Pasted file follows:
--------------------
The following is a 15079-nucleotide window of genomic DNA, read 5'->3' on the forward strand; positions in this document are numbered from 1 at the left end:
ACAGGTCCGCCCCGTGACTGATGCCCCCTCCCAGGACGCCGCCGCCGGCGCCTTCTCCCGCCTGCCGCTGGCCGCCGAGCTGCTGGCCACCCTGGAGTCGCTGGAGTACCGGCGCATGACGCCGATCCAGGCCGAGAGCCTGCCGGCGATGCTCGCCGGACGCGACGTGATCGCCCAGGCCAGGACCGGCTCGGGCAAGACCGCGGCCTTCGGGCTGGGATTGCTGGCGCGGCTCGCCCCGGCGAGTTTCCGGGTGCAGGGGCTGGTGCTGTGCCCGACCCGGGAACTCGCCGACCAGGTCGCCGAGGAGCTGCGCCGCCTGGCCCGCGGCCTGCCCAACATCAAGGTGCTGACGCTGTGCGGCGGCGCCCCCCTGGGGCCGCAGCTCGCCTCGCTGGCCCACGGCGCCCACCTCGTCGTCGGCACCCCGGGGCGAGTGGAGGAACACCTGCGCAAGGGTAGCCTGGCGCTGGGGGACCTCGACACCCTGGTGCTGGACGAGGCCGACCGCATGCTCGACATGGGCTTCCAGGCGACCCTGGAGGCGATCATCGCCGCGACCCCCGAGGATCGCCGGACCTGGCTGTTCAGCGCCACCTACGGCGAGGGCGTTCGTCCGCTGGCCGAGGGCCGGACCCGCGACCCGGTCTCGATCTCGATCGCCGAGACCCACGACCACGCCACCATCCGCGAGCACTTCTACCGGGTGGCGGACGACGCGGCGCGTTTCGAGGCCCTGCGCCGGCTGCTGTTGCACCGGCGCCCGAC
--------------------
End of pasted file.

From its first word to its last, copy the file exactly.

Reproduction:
The following is a 15079-nucleotide window of genomic DNA, read 5'->3' on the forward strand; positions in this document are numbered from 1 at the left end:
ACAGGTCCGCCCCGTGACTGATGCCCCCTCCCAGGACGCCGCCGCCGGCGCCTTCTCCCGCCTGCCGCTGGCCGCCGAGCTGCTGGCCACCCTGGAGTCGCTGGAGTACCGGCGCATGACGCCGATCCAGGCCGAGAGCCTGCCGGCGATGCTCGCCGGACGCGACGTGATCGCCCAGGCCAGGACCGGCTCGGGCAAGACCGCGGCCTTCGGGCTGGGATTGCTGGCGCGGCTCGCCCCGGCGAGTTTCCGGGTGCAGGGGCTGGTGCTGTGCCCGACCCGGGAACTCGCCGACCAGGTCGCCGAGGAGCTGCGCCGCCTGGCCCGCGGCCTGCCCAACATCAAGGTGCTGACGCTGTGCGGCGGCGCCCCCCTGGGGCCGCAGCTCGCCTCGCTGGCCCACGGCGCCCACCTCGTCGTCGGCACCCCGGGGCGAGTGGAGGAACACCTGCGCAAGGGTAGCCTGGCGCTGGGGGACCTCGACACCCTGGTGCTGGACGAGGCCGACCGCATGCTCGACATGGGCTTCCAGGCGACCCTGGAGGCGATCATCGCCGCGACCCCCGAGGATCGCCGGACCTGGCTGTTCAGCGCCACCTACGGCGAGGGCGTTCGTCCGCTGGCCGAGGGCCGGACCCGCGACCCGGTCTCGATCTCGATCGCCGAGACCCACGACCACGCCACCATCCGCGAGCACTTCTACCGGGTGGCGGACGACGCGGCGCGTTTCGAGGCCCTGCGCCGGCTGCTGTTGCACCGGCGCCCGAC